Tuesday, June 14, 2011

Commonplace digest 1

While I was on hiatus I continued posting quotes from books I was reading onto my commonplace blog. Gonna start working on getting them crossed over here, because for some reason I feel like I have to. But there's a massive bunch of them, and I don't want to clog things up, so I'm posting them digested, with links to the original posts.

A.E. van Vogt, from The World of Null-A, on fear and death and on the callousness of legislating acts of war.

William S. Burroughs, from "Proclaim Present Time Over," the nifty, semi-meaningful fragment "concealed wheels spin the world."

Thomas Pynchon, a whole bunch from Gravity's Rainbow. On the banality of evil. On the numbness of repeated trauma and its function of removing us from love. On buying and selling being the real business of war. On fiction and reality, as well as rationality and humanity. On the gleeful brutality of empire. On motherhood in a hierarchy. The Proverbs for Paranoids. On progress as the erosion of freedom as well as that freedom being based upon the erosion of someone else's freedom in the first place. On ghosts, and the rage of the rescued. On the gleeful brutality of empire, again. On the interference patterns of two paranoias. On the scientific violence of civilization. On anthropomorphized Technology itself running things, and the truth and falsehood of this premise. On the gleeful brutality of cops and their opportunism in engaging in it. On ideological interpretations of scientific fact. On a society of trained dogs as a metaphor for guess-what. On the real, eternal War. And on the Man's branch office in our heads.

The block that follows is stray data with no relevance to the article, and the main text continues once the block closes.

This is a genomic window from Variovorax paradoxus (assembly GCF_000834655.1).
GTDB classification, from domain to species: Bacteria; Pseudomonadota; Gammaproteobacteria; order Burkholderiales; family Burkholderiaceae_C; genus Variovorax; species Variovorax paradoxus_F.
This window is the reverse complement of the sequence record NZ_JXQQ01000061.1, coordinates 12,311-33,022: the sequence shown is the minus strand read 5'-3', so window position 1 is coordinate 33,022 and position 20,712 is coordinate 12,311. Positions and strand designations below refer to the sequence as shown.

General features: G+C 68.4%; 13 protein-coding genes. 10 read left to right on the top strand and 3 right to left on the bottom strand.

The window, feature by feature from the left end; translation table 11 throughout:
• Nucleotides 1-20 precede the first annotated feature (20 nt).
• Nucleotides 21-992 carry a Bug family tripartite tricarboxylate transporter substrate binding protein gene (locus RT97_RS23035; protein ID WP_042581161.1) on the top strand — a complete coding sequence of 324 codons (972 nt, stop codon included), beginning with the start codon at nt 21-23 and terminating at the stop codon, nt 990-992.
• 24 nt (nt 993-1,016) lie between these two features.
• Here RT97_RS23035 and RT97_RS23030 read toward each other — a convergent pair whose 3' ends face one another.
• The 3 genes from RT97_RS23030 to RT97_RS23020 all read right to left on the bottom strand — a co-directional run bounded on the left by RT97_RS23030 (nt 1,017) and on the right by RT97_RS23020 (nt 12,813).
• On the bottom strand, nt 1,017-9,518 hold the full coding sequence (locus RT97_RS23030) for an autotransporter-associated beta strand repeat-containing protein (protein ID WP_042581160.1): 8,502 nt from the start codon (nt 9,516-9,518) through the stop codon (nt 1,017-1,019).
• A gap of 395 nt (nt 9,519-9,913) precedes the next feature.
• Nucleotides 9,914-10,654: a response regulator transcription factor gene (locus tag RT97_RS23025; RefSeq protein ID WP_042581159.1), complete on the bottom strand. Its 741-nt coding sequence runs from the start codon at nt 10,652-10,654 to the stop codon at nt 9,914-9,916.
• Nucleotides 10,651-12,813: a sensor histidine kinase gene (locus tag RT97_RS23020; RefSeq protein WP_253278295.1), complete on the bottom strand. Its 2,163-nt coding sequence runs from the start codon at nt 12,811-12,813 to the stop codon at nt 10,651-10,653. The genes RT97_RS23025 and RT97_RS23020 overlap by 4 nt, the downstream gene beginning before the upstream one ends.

Charlotte Perkins Gilman, from "The Yellow Wallpaper," on one person's rationalism thinking it trumps someone else's lived experience.

The great Shirley Jackson, from "Pillar of Salt," on the runaway but still somehow willful progression to destruction.

Flann O'Brien, from The Third Policeman, on what might be behind the mask and on our limits on truth.

That's probably enough for now. More to come at some point, though of course if you feel like it you can just go there and look at what I've posted since then.


Anonymous said...

thanks for the quotes, ethan, esp. from pynchon. some great stuff there. i tried to slog through gravity's rainbow once, didn't make it very far. might be worth a 2nd gander.

Ethan said...

Glad you like!

GR can be tough, but I at least found it worth it. My strategy was to think, well, if it turns out to be worth it I'll probably be re-reading it at some point in my life, so I don't have to worry about getting every single little thing--I just plowed through, and if I occasionally realized that I'd been lost for the last ten pages, well, I didn't sweat it. Don't know if that'll work for you, but it worked for me.